Writing Woes: When is it good enough?

You’ve finally finished that first draft…so now what?

Sound the trumpets and summon all the literary Book Gods-the first draft has finally been completed! After countless hours, days, weeks, months, and oh Dear God—years, I’ve finally cranked out what I believe to be the equivalent of a J.K. Rowling masterpiece. So what should I do now? I should find myself a good, reputable editor and get this baby published! That’s what. Only, I should probably give it a good once-over to make certain everything is right and tight—no spelling or grammar errors, no run-on sentences, inconsistencies, blah-blah-blah. I’m a perfectionist darn-it, and I need everything to be perfect. As I begin my inspection, my eyes narrow, my brow crease, and my lips purse of their own accord. This can’t be right. That sentence is all wrong…it should be re-worded. Why is my heroine musing so damn much? For pete-sake, she’s told her entire life story in the first paragraph! No, no, no–for the love of everything literary, this must be changed! And so it starts…the seemingly never ending, often gratuitous, and downright repetitive process of the rewrite.

When I began college (long ago), my very first English professor said something that has always stuck in my head. “You write to rewrite,” he’d stated to the class at large. Even though I didn’t fully understand his meaning at the time, years later, it’s one of the few things learned in college that I can say truly stuck. Over the years, I came to understand the professor’s meaning. Cranking out anything worthy of being read requires countless revisions. Who hits it out of the park the first try? Sure, it’s possible—but not at all likely. Anything worth doing—and doing to the best of our ability, takes blood, sweat, and tears. Okay, so maybe it just feels like I’ve had an open wound that was never stitched, and that I’ve been doing Hot Yoga in a plastic sauna suit—and that my red, runny eyes from lack of sleep are actual tears. YOU GET MY POINT! Creating something that’s great, something that’s worthy of being read; something that we can be proud of takes a lot of hard work. But do we often go round and round with the revisions? Do we scrutinize and second-guess until we find ourselves re-writing the entire darn thing? Several times!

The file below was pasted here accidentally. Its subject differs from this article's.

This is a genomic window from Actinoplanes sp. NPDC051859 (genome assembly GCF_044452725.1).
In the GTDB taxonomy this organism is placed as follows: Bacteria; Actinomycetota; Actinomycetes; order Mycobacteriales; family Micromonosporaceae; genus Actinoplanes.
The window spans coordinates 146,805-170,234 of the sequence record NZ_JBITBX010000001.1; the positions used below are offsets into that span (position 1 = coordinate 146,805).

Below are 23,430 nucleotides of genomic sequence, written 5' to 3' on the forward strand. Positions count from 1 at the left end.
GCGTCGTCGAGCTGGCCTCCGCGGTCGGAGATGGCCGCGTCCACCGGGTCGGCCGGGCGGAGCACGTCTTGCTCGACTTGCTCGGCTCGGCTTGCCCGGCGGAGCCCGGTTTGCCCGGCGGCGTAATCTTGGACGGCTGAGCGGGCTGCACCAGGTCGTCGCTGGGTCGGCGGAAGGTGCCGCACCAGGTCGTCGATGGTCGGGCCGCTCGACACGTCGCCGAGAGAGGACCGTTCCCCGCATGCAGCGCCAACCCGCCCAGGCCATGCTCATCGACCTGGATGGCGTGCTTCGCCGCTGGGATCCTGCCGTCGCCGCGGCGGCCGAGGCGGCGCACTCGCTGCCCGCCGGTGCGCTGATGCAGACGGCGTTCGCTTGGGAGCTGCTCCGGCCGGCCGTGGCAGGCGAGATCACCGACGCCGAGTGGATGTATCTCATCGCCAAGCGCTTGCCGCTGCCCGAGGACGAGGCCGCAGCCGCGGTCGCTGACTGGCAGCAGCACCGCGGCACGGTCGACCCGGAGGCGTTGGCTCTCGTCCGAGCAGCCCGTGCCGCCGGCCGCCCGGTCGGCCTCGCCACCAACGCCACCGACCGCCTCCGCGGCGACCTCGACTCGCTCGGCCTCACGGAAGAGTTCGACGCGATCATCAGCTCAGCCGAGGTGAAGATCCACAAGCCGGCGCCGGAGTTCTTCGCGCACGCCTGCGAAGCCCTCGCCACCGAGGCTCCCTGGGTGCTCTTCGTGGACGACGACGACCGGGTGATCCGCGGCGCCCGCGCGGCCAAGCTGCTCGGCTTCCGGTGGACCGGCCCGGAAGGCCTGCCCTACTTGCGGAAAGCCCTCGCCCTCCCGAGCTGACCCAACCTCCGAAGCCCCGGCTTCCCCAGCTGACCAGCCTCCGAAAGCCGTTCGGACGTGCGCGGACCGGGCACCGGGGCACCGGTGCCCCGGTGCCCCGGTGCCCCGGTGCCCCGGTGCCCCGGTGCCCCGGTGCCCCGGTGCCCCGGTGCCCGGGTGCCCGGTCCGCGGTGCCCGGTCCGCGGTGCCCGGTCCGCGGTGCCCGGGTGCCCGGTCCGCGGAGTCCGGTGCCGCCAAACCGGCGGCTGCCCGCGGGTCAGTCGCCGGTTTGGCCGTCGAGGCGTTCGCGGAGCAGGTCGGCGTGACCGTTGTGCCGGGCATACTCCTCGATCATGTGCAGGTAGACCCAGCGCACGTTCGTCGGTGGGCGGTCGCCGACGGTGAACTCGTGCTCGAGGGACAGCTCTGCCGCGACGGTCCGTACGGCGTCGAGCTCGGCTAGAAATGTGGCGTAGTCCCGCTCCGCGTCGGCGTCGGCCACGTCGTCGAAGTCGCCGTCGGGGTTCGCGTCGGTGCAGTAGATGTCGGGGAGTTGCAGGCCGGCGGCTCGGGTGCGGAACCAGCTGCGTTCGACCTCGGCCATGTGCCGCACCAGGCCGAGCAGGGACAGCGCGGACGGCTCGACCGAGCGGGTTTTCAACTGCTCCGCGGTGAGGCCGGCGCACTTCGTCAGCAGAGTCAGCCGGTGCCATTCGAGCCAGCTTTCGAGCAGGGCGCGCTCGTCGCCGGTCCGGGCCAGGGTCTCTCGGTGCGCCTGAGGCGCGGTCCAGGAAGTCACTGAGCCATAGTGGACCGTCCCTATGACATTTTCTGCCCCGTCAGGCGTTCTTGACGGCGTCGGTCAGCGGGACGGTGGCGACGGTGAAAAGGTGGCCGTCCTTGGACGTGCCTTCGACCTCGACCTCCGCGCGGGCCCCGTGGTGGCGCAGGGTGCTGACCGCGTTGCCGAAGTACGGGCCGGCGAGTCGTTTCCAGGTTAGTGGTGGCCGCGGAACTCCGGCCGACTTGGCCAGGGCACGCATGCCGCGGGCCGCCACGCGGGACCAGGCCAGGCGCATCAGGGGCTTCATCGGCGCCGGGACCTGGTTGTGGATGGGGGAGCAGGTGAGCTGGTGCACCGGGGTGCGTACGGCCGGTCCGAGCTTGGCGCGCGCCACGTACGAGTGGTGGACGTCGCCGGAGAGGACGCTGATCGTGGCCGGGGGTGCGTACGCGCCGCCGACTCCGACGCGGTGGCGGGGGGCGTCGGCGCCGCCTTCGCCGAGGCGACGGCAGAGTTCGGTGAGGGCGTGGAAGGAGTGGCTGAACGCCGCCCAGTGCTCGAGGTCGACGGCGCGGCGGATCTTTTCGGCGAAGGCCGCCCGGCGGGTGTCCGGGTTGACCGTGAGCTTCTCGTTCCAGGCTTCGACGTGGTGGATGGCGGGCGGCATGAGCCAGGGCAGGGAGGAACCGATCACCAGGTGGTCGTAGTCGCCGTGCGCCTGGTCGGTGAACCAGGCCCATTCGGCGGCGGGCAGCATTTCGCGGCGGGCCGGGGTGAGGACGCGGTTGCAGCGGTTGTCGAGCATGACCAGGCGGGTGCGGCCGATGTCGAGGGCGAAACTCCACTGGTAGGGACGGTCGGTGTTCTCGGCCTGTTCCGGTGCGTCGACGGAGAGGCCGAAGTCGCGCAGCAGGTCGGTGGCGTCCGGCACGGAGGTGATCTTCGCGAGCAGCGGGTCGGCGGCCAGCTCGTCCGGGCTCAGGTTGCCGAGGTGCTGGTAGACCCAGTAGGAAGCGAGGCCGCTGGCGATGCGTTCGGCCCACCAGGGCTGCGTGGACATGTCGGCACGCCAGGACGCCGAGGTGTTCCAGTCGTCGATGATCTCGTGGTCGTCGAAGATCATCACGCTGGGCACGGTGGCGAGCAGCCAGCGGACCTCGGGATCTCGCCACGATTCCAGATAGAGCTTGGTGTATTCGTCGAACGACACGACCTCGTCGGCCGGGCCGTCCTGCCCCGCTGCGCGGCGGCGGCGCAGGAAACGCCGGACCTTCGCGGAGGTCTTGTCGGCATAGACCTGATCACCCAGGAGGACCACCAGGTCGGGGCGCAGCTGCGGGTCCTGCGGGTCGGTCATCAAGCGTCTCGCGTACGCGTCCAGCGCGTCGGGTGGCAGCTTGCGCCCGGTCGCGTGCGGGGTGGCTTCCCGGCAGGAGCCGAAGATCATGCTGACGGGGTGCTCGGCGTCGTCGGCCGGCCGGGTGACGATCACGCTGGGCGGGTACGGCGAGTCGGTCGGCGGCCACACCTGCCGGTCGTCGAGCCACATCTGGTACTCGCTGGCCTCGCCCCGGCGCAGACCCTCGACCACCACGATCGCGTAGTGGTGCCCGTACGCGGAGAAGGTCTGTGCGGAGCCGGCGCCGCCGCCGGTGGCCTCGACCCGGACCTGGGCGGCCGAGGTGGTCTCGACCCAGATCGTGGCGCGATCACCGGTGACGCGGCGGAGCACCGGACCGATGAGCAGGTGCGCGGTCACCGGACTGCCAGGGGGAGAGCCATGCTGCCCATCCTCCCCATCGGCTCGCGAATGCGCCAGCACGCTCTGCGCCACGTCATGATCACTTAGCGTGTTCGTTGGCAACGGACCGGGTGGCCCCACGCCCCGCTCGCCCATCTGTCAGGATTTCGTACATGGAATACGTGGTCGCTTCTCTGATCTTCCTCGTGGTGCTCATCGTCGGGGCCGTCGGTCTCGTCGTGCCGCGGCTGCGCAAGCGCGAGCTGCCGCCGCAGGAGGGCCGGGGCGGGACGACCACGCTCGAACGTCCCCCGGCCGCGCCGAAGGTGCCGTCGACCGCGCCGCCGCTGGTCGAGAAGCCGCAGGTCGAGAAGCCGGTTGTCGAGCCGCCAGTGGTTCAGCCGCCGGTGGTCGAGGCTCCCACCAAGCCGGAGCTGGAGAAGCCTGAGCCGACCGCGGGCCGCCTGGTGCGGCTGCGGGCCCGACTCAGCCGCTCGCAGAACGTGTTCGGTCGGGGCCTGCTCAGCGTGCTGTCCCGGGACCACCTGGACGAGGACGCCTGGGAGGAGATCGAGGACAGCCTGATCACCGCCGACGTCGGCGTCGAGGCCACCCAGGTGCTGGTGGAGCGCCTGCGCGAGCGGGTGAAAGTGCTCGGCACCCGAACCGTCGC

Yes…I’m guilty of having done exactly this. During the writing of my book, I’ve written, rewritten…and re-rewritten (making up my own word here). I’ve done everything—from completely changing the plot, scenes, characters, language, prose, and probably much more. Every time I did a pass-through, I found something that needed fixing—something that could be much better. Nearly three years later; from when I originally started writing, I’ve drawn several very enlightening conclusions. 1: I likely could have completed my book a year ago, 2: I second-guess myself too much, and 3: I’m my own worst enemy—in that I’m a perfectionist. Sure, a lot of my revisions were essential and improved the overall story and quality of my work, but I can admit to myself now—at the end stage, that I probably made my own process a lot more tedious than necessary.

What follies have you experienced during the writing process? Do you find yourself constantly rereading and rewriting the same scenes? When is enough, enough? At what point do we decide our story is good enough?

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